A group of 18 women from Great Britain challenged the laws of space and personal comfort zones when they stuffed themselves into a Mini Cooper on July 3, 2000, securing a place in the Guinness Book of World Records for the greatest number of people to fit into a Mini.
Automakers are attempting a similar car-cramming coup as they try to pack all the latest consumer gadgetry into their vehicles' head units. By implementing an assortment of digital features and services such as navigation, climate control, DVD players, Bluetooth, and Internet connectivity, they're extending today's iPod-toting, tweet-sending digital lifestyle to the car in an effort to gain a share of the infotainment market.
Developers have tried to fulfill the auto industry's need for multimedia functionality by creating In-Vehicle Infotainment (IVI) systems independently, then adding new features to existing vehicle architectures bit by bit. But this modus operandi presents a multifaceted problem: Hardware and software platforms developed for one vehicle line often can't be used in other vehicles, even those manufactured by the same automakers.
In addition to these challenges, the cash-strapped auto industry is struggling to shorten its design and replacement cycles to match the blazing-fast pace of the consumer electronics world, according to a recent ABI Research white paper. For automakers to effectively compete in the infotainment space, they need to embrace open source technologies, the research firm suggests.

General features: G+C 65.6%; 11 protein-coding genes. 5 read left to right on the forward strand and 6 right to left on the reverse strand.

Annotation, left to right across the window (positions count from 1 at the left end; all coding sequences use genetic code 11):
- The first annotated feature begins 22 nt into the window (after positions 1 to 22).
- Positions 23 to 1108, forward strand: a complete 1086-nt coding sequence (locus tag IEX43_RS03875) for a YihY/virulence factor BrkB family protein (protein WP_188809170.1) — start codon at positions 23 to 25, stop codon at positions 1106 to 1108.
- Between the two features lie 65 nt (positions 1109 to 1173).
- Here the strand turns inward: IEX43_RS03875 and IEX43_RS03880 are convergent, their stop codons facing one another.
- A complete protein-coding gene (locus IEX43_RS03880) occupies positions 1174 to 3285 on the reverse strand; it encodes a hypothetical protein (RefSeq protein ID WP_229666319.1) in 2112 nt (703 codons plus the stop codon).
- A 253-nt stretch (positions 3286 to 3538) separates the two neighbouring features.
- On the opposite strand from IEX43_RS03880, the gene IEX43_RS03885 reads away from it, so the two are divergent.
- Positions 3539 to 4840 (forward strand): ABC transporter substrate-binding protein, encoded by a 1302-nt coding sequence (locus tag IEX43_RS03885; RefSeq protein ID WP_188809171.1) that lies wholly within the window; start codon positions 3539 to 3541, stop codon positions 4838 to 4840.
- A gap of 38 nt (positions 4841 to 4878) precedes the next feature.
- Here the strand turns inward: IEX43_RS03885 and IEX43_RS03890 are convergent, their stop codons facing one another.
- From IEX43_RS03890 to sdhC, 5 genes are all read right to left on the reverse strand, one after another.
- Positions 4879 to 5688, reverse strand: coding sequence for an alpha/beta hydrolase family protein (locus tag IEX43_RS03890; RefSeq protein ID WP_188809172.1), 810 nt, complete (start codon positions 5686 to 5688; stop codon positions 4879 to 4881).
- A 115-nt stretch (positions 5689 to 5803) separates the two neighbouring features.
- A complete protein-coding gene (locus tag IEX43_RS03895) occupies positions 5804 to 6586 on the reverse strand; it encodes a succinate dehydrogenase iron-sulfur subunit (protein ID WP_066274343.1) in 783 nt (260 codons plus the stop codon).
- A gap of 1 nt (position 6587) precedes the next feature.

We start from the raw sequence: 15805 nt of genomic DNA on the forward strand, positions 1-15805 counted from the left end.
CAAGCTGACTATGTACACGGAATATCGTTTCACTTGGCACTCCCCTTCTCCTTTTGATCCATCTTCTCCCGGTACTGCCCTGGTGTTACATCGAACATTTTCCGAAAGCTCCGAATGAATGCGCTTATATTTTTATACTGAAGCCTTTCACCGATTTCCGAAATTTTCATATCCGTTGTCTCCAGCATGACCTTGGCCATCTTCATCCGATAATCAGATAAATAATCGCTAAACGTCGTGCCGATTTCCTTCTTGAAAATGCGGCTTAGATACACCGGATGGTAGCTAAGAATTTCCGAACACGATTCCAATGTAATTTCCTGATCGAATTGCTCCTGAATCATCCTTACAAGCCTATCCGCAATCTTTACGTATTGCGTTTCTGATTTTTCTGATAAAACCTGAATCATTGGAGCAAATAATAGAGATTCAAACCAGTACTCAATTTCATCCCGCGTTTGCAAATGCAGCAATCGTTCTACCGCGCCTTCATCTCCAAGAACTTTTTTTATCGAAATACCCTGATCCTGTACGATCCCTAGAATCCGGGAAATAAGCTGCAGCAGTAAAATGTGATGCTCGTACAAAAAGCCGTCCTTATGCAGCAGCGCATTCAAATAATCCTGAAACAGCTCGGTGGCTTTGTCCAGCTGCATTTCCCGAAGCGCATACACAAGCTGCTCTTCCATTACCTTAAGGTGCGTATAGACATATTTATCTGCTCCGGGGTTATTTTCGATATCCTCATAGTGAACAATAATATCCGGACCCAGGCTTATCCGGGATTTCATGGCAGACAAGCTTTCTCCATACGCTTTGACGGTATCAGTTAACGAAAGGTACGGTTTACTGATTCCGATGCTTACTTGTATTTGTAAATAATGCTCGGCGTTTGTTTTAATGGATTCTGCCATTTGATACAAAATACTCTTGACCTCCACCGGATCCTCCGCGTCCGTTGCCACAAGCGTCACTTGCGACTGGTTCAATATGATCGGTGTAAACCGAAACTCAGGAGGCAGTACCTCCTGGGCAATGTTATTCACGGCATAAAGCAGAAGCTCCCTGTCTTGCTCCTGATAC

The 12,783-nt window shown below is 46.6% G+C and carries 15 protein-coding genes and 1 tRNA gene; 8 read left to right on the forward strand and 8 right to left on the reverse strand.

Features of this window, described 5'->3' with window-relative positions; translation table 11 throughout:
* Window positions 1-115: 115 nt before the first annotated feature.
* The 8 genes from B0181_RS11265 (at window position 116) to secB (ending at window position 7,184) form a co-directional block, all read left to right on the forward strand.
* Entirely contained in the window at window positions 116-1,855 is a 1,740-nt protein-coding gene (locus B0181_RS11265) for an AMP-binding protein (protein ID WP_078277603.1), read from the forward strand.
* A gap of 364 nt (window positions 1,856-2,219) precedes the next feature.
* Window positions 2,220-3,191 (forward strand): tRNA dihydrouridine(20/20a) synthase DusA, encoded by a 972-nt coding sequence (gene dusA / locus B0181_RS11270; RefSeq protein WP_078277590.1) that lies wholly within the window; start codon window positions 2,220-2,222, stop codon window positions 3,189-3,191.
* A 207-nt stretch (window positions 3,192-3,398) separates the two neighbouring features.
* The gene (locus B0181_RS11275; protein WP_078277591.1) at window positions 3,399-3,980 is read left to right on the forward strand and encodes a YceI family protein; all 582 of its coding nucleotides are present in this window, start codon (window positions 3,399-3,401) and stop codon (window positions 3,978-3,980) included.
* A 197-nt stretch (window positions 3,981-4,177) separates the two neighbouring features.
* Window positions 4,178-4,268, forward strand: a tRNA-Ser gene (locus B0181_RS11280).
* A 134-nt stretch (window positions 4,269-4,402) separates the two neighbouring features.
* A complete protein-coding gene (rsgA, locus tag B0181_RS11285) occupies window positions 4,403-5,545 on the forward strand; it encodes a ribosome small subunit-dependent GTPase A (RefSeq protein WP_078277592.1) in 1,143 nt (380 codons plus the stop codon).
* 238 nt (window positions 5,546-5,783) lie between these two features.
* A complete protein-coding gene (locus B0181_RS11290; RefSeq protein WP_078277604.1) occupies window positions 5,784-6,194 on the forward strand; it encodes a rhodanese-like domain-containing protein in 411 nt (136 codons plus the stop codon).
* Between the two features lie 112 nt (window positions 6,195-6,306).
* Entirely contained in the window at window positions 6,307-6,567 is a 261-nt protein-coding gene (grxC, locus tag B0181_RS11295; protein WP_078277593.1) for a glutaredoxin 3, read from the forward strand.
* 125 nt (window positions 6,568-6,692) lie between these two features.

Intel is working to develop open, interoperable software and hardware products that can enable car manufacturers to reduce development costs and bring infotainment products to market faster. Based on Intel architecture, these Open Infotainment Platforms (OIPs) provide a common development architecture that be scaled across product lines and generations.
Achieving this level of interoperability calls for collaboration among automakers, suppliers, and technology providers. The newly formed GENIVI Alliance is uniting automotive and electronics companies in an effort to develop and promote the adoption of an open source IVI reference platform. Founding members Intel, Wind River Systems, BMW Group, GM, PSA, Delphi, Magneti Marelli, and Visteon launched the group to establish a cross-industry ecosystem for creating specifications, reference implementations, and certification programs that speed automotive application development. Wind River is an Associate member of the Intel® Embedded and Communications Alliance (Intel® ECA).